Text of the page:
This is the package
The company’s marketing department has come under scrutiny from the media in the past for its controversial marketing campaigns, but Moa Beer’s new pioneer inspired packaging and its ongoing ‘How to Brew a Country’ campaign is a nod to New Zealand’s “unsung heroes”.

“Yes, our marketing department has definitely had its fair share of media scrutiny and we’ve taken a lot of the negative (and positive) feedback on board for sure. Right now we think we’ve made the necessary changes to have our ducks in a row for the future, and How to Brew a Country is just one of the ways we’re firing the marketing machine.

“While still in its infancy, it’s about relating back to New Zealand’s pioneering days and raising a glass to unsung heroes. The concept came about when we were searching the National Library of New Zealand’s archives for images of Kiwis doing great things – and found a shot of a bloke called Sammy Turner (now the star of our latest Session Pale Ale packs), who we uncovered was not only the first man to ascend Mt Cook alone in 1919, but also claimed the world record for skipping in 1911.

“We thought this was pretty cool, so we went to work tracking down his great grandson for the ok to use the image, and it turned out he had no idea of his great-grandfather’s achievements. It made us think that there must be a whole raft of stories of New Zealanders who exemplify our innovative, hard working and adventurous national psyche, so the campaign is really a call to action to celebrate this.”

His personal favourite story from How to Brew a Country is about the company’s CEO’s dad. “Geoff’s dad was not a boat builder, but after talking to a few people decided he would give it a crack himself and started by milling his own timber. He ended up building a huge yacht from scratch using materials sourced almost exclusively from the family’s land. Just incredible stuff, really. I can’t imagine someone doing that nowadays and I like the sentiment that if someone else is out there making something happen there is no reason you can’t either.”

Moa Beer is calling to hear more great tales and memories to “save from extinction”.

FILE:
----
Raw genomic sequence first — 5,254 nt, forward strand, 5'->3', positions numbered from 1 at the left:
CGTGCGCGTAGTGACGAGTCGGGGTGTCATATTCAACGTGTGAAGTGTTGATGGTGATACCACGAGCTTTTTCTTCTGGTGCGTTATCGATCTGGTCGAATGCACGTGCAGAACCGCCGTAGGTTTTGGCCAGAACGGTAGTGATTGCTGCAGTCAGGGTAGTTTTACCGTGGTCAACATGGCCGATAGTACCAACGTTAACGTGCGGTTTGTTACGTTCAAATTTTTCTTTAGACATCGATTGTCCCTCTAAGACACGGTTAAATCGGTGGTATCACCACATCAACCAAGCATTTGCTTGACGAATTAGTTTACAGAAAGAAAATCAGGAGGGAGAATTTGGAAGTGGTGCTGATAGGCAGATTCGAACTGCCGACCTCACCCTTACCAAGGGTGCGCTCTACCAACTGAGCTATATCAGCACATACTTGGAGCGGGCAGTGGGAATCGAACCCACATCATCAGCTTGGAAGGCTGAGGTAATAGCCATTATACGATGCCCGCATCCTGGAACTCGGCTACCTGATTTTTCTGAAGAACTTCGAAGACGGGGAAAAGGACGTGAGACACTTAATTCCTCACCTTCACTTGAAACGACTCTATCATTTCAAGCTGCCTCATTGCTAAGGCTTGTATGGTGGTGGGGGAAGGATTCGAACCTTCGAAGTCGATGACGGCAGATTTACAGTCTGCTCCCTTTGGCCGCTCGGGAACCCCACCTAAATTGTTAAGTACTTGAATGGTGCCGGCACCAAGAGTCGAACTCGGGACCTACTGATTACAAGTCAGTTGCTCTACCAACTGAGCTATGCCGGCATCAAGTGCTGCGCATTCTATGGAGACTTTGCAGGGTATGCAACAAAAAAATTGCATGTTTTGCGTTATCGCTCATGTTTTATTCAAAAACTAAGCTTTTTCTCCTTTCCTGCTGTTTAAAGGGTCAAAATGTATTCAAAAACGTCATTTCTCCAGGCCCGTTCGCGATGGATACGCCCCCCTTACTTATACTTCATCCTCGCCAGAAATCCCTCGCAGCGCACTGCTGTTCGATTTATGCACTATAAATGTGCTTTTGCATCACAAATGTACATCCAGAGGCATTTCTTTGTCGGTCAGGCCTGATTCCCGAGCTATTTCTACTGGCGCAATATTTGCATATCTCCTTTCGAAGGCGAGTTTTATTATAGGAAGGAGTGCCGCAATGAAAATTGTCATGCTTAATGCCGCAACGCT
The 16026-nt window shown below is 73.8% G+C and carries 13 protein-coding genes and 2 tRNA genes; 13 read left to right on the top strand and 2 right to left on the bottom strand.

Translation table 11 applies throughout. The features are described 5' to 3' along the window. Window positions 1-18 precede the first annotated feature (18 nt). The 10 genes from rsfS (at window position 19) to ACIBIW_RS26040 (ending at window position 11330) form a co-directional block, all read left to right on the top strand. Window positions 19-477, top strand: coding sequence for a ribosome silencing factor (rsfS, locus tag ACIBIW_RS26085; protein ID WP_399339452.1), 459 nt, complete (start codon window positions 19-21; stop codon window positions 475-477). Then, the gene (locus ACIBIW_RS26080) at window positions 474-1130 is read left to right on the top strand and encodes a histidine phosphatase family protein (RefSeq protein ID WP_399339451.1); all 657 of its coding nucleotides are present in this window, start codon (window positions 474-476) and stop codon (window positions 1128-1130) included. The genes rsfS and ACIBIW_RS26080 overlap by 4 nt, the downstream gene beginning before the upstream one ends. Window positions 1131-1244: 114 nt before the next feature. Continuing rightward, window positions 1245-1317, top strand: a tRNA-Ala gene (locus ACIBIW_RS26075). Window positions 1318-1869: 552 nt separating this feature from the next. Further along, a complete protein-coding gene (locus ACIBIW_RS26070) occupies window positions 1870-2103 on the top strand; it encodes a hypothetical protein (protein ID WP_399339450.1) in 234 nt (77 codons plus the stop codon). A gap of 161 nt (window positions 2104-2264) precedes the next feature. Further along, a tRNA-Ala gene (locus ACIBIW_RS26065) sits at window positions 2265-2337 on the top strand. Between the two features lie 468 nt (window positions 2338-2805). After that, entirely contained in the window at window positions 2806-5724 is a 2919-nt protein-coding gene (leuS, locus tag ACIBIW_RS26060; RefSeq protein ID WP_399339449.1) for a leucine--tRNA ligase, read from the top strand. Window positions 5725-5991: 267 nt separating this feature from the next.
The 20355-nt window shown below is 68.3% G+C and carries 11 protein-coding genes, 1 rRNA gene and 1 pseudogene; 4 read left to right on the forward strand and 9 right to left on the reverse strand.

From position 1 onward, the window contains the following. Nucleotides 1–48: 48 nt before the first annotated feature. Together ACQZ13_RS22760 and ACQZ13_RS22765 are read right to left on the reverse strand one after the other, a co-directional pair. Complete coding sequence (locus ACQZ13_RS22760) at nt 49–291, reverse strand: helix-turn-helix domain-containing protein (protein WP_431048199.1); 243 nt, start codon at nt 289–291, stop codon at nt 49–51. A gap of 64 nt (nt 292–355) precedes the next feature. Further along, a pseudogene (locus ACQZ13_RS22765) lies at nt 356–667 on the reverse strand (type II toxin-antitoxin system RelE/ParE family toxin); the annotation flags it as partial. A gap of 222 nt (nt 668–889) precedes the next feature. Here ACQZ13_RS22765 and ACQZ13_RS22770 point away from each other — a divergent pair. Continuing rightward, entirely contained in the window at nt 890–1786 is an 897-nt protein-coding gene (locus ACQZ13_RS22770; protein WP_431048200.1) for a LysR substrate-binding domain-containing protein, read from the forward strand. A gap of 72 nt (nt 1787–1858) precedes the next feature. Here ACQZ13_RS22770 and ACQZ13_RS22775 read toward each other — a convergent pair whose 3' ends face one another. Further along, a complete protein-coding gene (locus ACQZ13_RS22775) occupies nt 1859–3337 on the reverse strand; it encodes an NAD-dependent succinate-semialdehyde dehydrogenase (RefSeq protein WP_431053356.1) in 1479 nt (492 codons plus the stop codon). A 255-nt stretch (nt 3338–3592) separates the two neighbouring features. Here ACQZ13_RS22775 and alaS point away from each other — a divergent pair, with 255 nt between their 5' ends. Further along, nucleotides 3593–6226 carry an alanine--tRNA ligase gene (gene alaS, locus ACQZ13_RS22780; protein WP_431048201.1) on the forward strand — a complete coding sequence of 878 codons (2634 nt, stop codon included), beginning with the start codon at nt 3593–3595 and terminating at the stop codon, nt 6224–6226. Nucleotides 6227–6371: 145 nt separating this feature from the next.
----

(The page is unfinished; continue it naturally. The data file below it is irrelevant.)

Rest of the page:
Behind the scene
We don’t often hear about the people who work behind the scenes of a business and who contribute a great deal to its success, so it would be almost rude not to mention one of Moa Beer’s most influential employees who has been integral to the company’s success.

One of Josh’s best executive decisions was hiring David Nicholls, ex-Heineken head brewer, to become part of the Moa Beer family; he became Moa Beer’s head brewer in 2007.

“After working for many years for corporate brewers David had moved to Marlborough to ‘relax’, but I was able to convince him to come and work for Moa when I caught him critiquing one of my brews at a beer festival.

“He has brought a lot of experience and systems to a small brewery and greatly improved the quality of our beers without us having to expand the operation – no mean feat when we have a 1,000L brew-plant at Jacksons Road and have gone from producing 30,000 litres per year to over a million.”

You may be interested to know that David (Head Brewer) is a qualified skydiver, Geoff (CEO) is an accomplished freediver, and James (Moa Cellar Hand) is a pro golfer. “The list goes on… although Gareth (our GM) has no considerable talent I know of except an ability to drink us all under the table (responsibly, of course).”
Moa Beers’ latest awards include:
New Zealand Brewers Guild Awards 2014:
• Trophy – Moa Five Hop (English Ale)
• Gold – Moa Five Hop (English Ale)
• Gold – Moa Tripel Savvy 2014 (Belgian Tripel)
• Gold – Moa Mulled Spiced Ale
• Silver – Moa Original Lager
• Silver – Moa Southern Alps (White IPA)
• Silver – Moa Five Hop (English Ale)
• Silver – Moa Cherry Sour 2012
• Silver – Moa Apple Cider
• Bronze – Moa Session Pale Ale
• Bronze – Moa Sour Blanc 2012
• Bronze – Moa Kiwifruit Cider.
Australian International Beer Awards 2014:
• Top three finalist for the title of ‘Champion Medium International Brewery’
• Bronze – Moa Original Lager
• Bronze – Moa Methode Pilsner
• Bronze – Moa Imperial Stout (French Oak Aged Stout Ale)
• Bronze – Moa The Yardstick (Triple Dry Hopped Imperial Pilsner).
Dublin Craft Beer Cup Awards 2014:
• Biggest medal haul of any brewery worldwide
• Gold – Moa Noir (Dark Lager)
• Silver – Moa Pale Ale
• Silver – Moa St Josephs (Belgian Tripel)
• Silver – Moa Southern Alps (White IPA)
• Silver – Moa Royal (Belgian Double IPA)
• Bronze – Moa Five Hop (English Ale)
• Bronze – Moa Imperial Stout (French Oak Aged Stout Ale).